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‘They wanted to see me dead’: Kashmir families allege brutality by Indian forces

SRINAGAR: Burhan Nazir Parrey, 16, had a gaping wound in his shoulder the size of a cricket ball, the latest victim of what Kashmiris say is indiscriminate brutality by Indian forces.

He is one of the lucky ones. Locals accuse Indian security forces of being responsible for four deaths since New Delhi stripped Kashmir of its autonomy and imposed a crippling lockdown on August 5.

Parrey told AFP that he went out for a walk with a friend on the evening of August 6 and turning a corner ran into members of the paramilitary Central Reserve Police Force (CRPF).

One put the barrel of a pellet-firing shotgun gun to his upper body and “fired a shell right into my right shoulder”, the teenager said.

Read More: Curfew enters 37th day in occupied Kashmir

Then one of the soldiers “put his boot on my shoulder and pushed the shell further inside”, he said. “Another tried to crush my neck. I thought they wanted to see me dead right there.”

Only when some women started shouting did the soldiers leave and neighbours took Parrey to hospital.

According to his father Nazir Ahmad, doctors located “more than 400 pellets” in his torso. Medical records seen by AFP showed that “multiple pellets and one plastic canister” were removed.

CRPF Inspector General Zulfiqar Hassan said there was “no report or record of this incident” but would launch an inquiry — if the boy filed a report.

‘Vocal minority’

Kashmir has been split between India and Pakistan since 1947. In the Indian-administered part, tens of thousands of people, mostly civilians, have died in an insurgency since 1989.

India’s national security advisor defended New Delhi’s August 5 move, saying a “majority” of Kashmiris support its August 5 move.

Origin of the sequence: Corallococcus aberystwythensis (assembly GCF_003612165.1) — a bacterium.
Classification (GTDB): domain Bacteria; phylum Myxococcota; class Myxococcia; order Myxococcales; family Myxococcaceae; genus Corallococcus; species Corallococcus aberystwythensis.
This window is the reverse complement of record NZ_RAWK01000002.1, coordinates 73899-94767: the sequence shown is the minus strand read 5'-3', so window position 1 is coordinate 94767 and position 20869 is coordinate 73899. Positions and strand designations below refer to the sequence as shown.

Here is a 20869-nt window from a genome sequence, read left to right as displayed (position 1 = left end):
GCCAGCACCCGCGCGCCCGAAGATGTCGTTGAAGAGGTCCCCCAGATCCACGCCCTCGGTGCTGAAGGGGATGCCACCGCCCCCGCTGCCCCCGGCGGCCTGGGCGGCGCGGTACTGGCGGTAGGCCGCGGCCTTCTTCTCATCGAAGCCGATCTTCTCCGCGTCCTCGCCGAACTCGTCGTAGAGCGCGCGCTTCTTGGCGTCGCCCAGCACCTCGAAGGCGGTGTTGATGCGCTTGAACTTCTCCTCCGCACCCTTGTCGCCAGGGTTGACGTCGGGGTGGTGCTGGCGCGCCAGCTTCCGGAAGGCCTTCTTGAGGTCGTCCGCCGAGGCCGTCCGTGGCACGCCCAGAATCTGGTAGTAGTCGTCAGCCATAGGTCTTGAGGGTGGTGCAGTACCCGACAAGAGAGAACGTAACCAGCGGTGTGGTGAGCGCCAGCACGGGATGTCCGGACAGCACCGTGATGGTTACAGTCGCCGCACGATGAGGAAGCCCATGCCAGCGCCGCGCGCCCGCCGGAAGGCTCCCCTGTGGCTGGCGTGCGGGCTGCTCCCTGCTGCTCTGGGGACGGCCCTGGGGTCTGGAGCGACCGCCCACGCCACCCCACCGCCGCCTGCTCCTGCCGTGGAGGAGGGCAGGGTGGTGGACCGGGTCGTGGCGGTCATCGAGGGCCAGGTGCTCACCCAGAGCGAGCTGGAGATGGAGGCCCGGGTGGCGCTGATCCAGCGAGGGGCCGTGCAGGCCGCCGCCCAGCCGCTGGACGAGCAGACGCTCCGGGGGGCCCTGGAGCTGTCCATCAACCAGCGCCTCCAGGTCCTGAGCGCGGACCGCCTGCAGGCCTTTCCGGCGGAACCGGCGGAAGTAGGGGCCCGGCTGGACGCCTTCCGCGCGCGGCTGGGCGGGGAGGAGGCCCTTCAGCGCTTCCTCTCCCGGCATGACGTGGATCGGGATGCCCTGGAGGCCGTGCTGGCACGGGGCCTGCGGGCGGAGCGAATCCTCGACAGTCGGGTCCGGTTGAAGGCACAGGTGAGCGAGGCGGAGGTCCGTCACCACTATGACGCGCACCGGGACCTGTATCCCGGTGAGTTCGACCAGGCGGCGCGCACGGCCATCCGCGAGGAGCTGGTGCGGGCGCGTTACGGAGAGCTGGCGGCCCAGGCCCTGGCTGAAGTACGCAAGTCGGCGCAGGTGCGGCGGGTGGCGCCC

A Kashmiri student, along with other fellow students shows his finger with a red mark as they take part in a sit-in demonstration against India in New Delhi, India, September 10, 2019. AFP/Sajjad Hussain

However, and despite restrictions on movement that were reinforced this week, there have been hundreds of protests and stone-throwing incidents.

According to multiple sources, several thousand people have been detained. They include almost all the region’s top politicians — without charge.

The internet and mobile phones also remain cut off in the Kashmir Valley, the main trouble area. UN rights chief Michelle Bachelet said Monday she is “deeply concerned”.

‘Lies’

Last month AFP spoke to relatives of three people they alleged have died as a result of the actions of security forces, including a mother-of-two after a tear gas canister smashed through her window.

On August 25 the governor of Jammu and Kashmir state, Satya Pal Malik, said there had not been a “single case of killing” in the previous 10 days.

The same day police said that a truck driver was killed on August 25 after being hit by a stone hurled by protestors.

Read More: India will not allow a single illegal immigrant to stay, says Amit Shah

Last week Asrar Khan, 17, became the latest fatality when he died in hospital on September 3, a month after being seriously injured.

Khan was playing cricket near his home in Kashmir’s main city Srinagar on August 6 when soldiers fired at him, his mother told AFP.

“A CRPF vehicle stopped near the edge of the park and fired a tear gas shell straight at his head,” Shaheena said as she cried in her home, supported by other women.

“I saw him fall and then they (soldiers) fired pellets on him.”

Senior army officer Lieutenant General Kanwal Jeet Singh Dhillon told reporters on September 4 that Khan was hit by protestors throwing stones.

Khan’s hospital records, seen by AFP, showed he suffered “severe traumatic brain injury” and cited “pellet injury with shell blast injury” as the cause of death.

Read More: Kashmir: 12 injured in Muharram procession as Indian troops fire pellets

On Saturday the Indian government appeared to row back on Dhillon’s statement, saying the cause of death was a “hard and blunt object” — but without saying what.

Khan’s angry father Firdous Ahmad, showing a photo and X-ray of his son’s face, said Dillon was “lying” and there were no protests the day he was hurt.

“My son will not come back, but I want the world to know the truth and see what is being done to our children in Kashmir,” Ahmad told AFP.

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